Mt. Hood has shaped the very land of the Northwest. It helps create the notorious Oregon rains and deep alpine snows, and it draws millions to its textbook beauty every year. But its snowy peak also captures the attention of the nation almost every time it wreaks fatal havoc upon climbers seeking the summit.
• Wednesday, November 5 • 6pm • Downtown Bend Library
• Thursday, November 6 • 12pm • La Pine Library
Early Maps of the American Hemisphere
Stephanie Wood, director, Wired Humanities Projects, University of Oregon explores what we can learn from the earliest map makers.
• Saturday, November 8 • 2pm • Downtown Bend Library
Lewis and Clark Across Two Centuries
Mark Spence, author and historian for the National Park Service, examines the Lewis and Clark expedition and the ways it has been remembered and forgotten over two centuries.
• Saturday, November 15 • 2pm • Redmond Library
• Sunday, November 16 • 2pm • Downtown Bend Library
Explorers and Their Expeditions
Community librarians Nate and Chandra highlight the adventures of the explorers who changed the world by being bold. From the North Pole to the South Pole, Nate and Chandra delve into the triumphs and tragedies of well-known expeditions as well as highlight some lesser-known treks.
• Thursday, November 20 • 2:30pm • Aspen Ridge
• Thursday, November 20 • 6pm • East Bend Library
Expect to be entertained at the Central Oregon Writers Guild’s annual contest awards evening. A Celebration of Writing will be October 18 at 7:30pm with winning writers from throughout the state reading short works of fiction, nonfiction, mystery/detective, memoirs, science fiction/fantasy and poetry.
The event is the highlight of the Central Oregon Writing Guild’s seventh annual Harvest Writing Contest, which offers cash prizes to winning Oregon writers. Contest entries are at a record high as the contest gains in popularity and importance.
“Many of the entries wowed me with the talent and caliber of writing,” said M. (Mary) Pax, a successful Bend-area science fiction writer and one of the contest judges. “Many made me laugh out loud. Oregon writers are definitely a witty, passionate and skilled lot.”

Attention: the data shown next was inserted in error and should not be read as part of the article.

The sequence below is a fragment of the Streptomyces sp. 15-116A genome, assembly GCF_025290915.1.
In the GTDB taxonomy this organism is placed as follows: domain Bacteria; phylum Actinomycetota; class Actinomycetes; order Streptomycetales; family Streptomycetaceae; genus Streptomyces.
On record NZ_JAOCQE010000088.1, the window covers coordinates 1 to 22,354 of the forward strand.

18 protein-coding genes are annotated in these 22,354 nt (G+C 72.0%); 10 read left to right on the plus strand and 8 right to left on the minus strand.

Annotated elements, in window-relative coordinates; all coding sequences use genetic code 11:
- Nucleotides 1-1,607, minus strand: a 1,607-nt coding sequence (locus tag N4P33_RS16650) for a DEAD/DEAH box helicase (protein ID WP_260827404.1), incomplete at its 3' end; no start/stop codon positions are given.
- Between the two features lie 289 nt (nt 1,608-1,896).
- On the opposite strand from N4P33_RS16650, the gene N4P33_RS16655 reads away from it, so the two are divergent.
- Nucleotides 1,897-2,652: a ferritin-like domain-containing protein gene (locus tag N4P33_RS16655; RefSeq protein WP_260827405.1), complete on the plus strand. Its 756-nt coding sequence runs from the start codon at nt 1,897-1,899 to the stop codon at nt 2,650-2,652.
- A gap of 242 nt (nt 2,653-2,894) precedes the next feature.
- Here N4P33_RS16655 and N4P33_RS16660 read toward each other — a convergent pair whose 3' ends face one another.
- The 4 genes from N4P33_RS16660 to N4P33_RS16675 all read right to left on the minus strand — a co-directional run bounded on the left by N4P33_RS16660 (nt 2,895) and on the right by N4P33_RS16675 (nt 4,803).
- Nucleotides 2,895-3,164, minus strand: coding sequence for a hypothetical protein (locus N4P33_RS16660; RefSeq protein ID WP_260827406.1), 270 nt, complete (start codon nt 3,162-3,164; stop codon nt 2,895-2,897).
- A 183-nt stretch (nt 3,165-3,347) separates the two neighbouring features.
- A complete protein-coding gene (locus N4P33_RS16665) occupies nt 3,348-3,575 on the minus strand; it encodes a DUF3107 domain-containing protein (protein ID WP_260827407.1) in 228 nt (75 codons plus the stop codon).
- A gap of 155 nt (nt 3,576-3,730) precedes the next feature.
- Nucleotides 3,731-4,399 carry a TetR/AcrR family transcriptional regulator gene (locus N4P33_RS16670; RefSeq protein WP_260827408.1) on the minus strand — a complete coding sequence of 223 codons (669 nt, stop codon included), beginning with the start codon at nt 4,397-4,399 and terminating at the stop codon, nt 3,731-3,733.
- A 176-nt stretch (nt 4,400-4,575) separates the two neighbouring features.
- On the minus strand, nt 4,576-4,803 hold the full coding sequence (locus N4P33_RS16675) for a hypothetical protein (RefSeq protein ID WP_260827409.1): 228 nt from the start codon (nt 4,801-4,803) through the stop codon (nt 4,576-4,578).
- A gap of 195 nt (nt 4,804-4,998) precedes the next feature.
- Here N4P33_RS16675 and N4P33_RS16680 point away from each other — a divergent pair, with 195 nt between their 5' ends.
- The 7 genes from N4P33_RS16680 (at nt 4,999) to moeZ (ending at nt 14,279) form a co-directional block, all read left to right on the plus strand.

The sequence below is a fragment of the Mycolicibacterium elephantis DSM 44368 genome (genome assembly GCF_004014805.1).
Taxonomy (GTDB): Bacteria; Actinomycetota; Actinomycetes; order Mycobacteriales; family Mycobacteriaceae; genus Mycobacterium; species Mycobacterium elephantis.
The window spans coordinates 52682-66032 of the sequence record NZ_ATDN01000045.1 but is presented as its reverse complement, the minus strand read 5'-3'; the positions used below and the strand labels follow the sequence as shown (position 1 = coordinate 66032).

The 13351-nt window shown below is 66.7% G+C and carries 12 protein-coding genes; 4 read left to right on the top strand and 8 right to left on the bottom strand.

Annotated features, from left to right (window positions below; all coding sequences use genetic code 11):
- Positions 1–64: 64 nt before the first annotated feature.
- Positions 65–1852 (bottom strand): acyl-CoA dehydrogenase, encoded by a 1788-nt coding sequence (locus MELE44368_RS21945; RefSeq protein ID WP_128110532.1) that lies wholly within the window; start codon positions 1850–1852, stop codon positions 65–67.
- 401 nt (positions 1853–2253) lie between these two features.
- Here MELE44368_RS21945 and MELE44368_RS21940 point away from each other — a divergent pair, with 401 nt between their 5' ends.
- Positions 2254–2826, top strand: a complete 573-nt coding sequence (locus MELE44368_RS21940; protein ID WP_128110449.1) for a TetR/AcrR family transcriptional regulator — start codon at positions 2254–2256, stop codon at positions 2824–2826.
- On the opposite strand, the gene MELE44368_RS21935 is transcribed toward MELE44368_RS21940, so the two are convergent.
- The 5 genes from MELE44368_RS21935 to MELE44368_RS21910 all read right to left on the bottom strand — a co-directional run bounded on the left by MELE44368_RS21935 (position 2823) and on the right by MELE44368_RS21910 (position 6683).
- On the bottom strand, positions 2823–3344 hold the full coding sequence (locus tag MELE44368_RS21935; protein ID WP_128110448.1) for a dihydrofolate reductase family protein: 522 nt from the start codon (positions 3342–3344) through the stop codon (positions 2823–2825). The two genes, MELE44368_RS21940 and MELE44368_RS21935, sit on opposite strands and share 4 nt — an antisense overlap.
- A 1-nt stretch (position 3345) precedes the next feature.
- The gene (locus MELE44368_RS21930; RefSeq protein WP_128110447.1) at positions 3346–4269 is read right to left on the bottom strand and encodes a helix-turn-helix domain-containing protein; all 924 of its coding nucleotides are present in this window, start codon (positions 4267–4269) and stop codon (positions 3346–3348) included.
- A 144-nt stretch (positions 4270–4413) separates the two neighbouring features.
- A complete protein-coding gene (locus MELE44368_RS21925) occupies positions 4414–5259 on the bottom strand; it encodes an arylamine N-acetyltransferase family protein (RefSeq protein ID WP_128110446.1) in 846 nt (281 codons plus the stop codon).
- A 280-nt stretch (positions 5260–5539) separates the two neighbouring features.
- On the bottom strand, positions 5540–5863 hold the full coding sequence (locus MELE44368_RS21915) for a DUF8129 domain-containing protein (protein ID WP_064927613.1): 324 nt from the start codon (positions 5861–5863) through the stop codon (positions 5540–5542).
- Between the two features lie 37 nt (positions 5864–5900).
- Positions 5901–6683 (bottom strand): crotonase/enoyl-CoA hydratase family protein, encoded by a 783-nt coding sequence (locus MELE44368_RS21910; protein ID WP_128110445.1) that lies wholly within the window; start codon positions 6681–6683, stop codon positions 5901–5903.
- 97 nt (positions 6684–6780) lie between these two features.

Jami Carpenter, also on the judge’s panel said, “The stories and poems were wonderful, fun and entertaining and clever. The quality of writing amazed me. The topics ranged from the silly to the sublime, and kept me turning the pages. Central Oregon has a wealth of writing talent.”
Carpenter is a book editor who works with boutique publishers as well as with independent self-publishing writers.
Contest Chair Mike Rettig feels, “The unique and most powerful part of the contest is listening to the top-10 placers read their work in front of an audience.”
Last year’s awards evening was so popular, it outgrew its Redmond-area venue. As a result, this year’s celebration will be in Bend’s new Hampton Inn in the Old Mill District.
The venue can accommodate a larger audience and offers easy accessibility. The cost to attend is just $10. A no host beer and wine bar will add to the celebratory feel of the event.
Come cheer on your favorite writers, hear stories artfully told and find inspiration for your own creative work.
Pax notes that entering the contest in 2009 and 2013 motivated her to stretch her writing boundaries. “The first year I entered was the most significant,” she said.“The entry was the first short story I had written. I learned that writing short fiction is so much faster than novels. I started writing more of it and submitting to magazines and ezines. The feedback from editors was invaluable. It gave me a boost in confidence and made me rethink my approach to a writing career.”
Rettig, who has placed first and third in the contest, notes that previous top placers have ranged from college students to writers who have gone on to win Emmy awards.
The contest is just one way the guild provides support and education to area writers. The guild also offers monthly meetings, critique groups and workshops.